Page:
18narrativelife (1)

18narrativelife (1) - 18. NARRATIVE AND LIFE (4/12) 19....

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18. NARRATIVE AND LIFE (4/12) 19. NARRATIVE AND CONTROL (4/14) 20. FOLKTALE AND MYTH(4/21) We are moving from narrative in general to kinds of narrative more often considered by anthropologists. Tales and myths. We by no means have a monopoly. Folklorists first among professionals. But also amateurs of all sorts have had a go at them, even more psychologists, literary critics, etc. Great deal of energy expended on typology. How do we tell fairy tales from legends from myths etc? Much of the problem is that we are imposing categories from our culture on the world, words in English like myth and tale, expect all cultures to fit. Folklorists have expended great energy on typology. Some of it is useful. But we are largely going to ignore it in favor of other questions. We will be most concerned with myth, but not drawing firm lines, if we can learn something interesting from analysis of something that gets labeled a tale or legend, then so be it. Myth is a very complicated notion. And the study of myth far from dispassionate. Bound up in the romantic revival of 18 th and 19 th centuries; with discovery of sacred epics of Asia; with nationalist search for roots and essence of nation, folklore studies an important adjunct to nationalism. Very useful study by Von Hendy (in supplementary reading list). Q. What do we mean by myth? (even if we are inconsistent) Q. What about myth of silent majority, or myth that the so-and-sos are all like that? key feature is falsity. -One kind of falsity, or at least difference: actions not same as mundane world today. Gods, talking animals, transformations, etc. But complicated, because in many usages, it is false on one level and true on another. Very often but not always, is oral, part of oral tradition. -assumption that there is a body of such stories -and that in some way fundamental for society -Very ethnocentric, imposing our definitions and assumptions on other culture. But does appear that many societies do have narratives about ancient times, beginning of world, when many things now differentiated were then still mixed, e.g. animals, spirits, and people and in some way those narratives are more basic and fundamental than, e.g. a little tale about three little pigs So we are probably safe at having a crack at analyzing those sorts of narratives, whether a particular one strikes us as a folktale or a myth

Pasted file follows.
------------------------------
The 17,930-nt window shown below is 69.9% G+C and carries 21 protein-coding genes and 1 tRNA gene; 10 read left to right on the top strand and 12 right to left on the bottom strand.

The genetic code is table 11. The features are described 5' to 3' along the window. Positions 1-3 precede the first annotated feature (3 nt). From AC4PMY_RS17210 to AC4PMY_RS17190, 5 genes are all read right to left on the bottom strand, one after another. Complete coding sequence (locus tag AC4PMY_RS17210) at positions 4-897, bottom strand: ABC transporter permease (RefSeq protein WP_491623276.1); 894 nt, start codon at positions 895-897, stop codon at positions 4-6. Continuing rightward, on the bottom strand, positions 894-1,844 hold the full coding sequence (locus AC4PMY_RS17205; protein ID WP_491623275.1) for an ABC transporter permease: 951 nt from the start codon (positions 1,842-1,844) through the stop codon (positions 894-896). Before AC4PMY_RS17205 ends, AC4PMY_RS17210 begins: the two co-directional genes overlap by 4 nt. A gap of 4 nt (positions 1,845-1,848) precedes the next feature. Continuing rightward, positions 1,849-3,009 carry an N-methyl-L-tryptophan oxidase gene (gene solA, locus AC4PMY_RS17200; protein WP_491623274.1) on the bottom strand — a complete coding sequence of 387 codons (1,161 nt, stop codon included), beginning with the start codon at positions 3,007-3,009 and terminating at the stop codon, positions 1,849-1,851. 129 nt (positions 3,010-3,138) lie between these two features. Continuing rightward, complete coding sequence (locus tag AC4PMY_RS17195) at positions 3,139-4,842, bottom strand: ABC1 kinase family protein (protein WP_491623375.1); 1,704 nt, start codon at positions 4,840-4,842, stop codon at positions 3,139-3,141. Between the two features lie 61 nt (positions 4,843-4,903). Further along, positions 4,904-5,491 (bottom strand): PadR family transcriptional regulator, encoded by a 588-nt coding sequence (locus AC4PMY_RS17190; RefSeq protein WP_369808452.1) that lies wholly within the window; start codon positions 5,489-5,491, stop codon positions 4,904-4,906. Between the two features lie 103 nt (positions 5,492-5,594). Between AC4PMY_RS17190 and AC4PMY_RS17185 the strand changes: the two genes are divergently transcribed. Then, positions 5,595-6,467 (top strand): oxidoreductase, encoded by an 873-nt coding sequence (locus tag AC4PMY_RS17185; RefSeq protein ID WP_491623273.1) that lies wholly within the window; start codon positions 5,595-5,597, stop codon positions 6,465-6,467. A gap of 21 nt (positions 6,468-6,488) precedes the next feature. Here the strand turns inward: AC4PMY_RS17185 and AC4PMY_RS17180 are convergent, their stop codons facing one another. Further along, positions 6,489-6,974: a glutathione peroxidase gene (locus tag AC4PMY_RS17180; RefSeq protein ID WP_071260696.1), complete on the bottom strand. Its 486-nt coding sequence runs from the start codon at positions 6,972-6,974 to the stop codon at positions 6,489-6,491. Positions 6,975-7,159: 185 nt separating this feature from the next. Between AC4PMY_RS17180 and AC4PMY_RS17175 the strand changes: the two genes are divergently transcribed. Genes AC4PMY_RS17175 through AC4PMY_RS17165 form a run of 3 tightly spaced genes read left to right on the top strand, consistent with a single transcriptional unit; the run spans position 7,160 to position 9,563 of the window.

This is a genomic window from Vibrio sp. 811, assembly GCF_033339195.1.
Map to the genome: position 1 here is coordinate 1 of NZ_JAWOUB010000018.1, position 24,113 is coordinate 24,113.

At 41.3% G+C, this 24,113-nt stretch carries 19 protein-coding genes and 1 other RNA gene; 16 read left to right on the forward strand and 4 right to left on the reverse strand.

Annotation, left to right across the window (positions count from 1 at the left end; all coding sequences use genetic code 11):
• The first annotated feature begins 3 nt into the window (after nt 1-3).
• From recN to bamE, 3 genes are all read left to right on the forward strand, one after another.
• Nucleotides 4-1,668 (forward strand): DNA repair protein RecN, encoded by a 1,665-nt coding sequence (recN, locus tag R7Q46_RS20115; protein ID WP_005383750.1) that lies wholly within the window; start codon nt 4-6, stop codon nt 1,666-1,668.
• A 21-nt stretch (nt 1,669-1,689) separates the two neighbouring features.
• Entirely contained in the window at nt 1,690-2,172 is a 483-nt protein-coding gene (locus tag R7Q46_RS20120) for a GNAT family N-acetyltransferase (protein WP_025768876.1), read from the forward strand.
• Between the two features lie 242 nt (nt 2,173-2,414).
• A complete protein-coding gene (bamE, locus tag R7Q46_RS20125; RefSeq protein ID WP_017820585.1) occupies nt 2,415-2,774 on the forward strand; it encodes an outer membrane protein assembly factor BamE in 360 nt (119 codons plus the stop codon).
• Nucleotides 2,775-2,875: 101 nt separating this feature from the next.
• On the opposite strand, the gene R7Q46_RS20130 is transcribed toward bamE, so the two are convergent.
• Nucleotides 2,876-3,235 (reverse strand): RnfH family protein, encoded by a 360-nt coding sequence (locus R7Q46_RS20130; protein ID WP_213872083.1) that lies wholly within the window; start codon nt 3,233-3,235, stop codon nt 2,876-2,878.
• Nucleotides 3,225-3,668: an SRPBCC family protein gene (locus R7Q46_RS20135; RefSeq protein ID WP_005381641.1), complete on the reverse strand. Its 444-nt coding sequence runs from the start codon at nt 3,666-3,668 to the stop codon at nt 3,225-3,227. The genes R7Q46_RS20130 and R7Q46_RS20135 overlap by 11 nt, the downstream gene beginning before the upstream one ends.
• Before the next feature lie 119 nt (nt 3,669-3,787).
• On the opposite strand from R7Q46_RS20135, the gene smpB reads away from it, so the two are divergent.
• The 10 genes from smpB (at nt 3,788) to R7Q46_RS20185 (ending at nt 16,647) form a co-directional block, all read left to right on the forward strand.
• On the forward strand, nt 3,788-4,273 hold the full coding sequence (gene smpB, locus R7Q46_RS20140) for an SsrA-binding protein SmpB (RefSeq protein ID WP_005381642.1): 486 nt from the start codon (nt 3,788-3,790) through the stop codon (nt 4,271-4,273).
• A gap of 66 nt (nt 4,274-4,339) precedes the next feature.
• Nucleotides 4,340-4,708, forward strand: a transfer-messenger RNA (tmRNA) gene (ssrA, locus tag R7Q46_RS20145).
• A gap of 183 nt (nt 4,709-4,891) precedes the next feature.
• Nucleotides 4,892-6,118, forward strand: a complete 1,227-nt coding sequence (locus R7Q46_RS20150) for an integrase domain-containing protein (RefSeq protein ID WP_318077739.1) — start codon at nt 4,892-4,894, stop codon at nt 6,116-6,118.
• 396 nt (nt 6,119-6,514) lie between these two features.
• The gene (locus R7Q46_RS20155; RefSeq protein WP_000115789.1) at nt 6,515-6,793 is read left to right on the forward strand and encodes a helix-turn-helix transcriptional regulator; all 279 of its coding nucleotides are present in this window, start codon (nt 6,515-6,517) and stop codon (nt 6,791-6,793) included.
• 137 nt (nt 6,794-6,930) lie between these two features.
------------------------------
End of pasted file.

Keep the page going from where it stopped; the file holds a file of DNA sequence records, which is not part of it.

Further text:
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-How do we go about making sense of mythology? It turns out that we are coming in very late. Just about everyone you can think of has had a crack at it. Esp. in 19 th and 20 th centuries, myth became a prominent topic, and just like totemism, every theorist felt that his or her theory should explain it. (Von Hendy book is excellent on this.) 1. One very obvious tack is to insist either that myths are literally true, or else that they are true but confused or garbled, and we need to clear away the brush to show the truth. Literalist historical interpretation.
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This note was uploaded on 11/05/2011 for the course ANTHRO 101 taught by Professor Crandall during the Fall '09 term at BYU.

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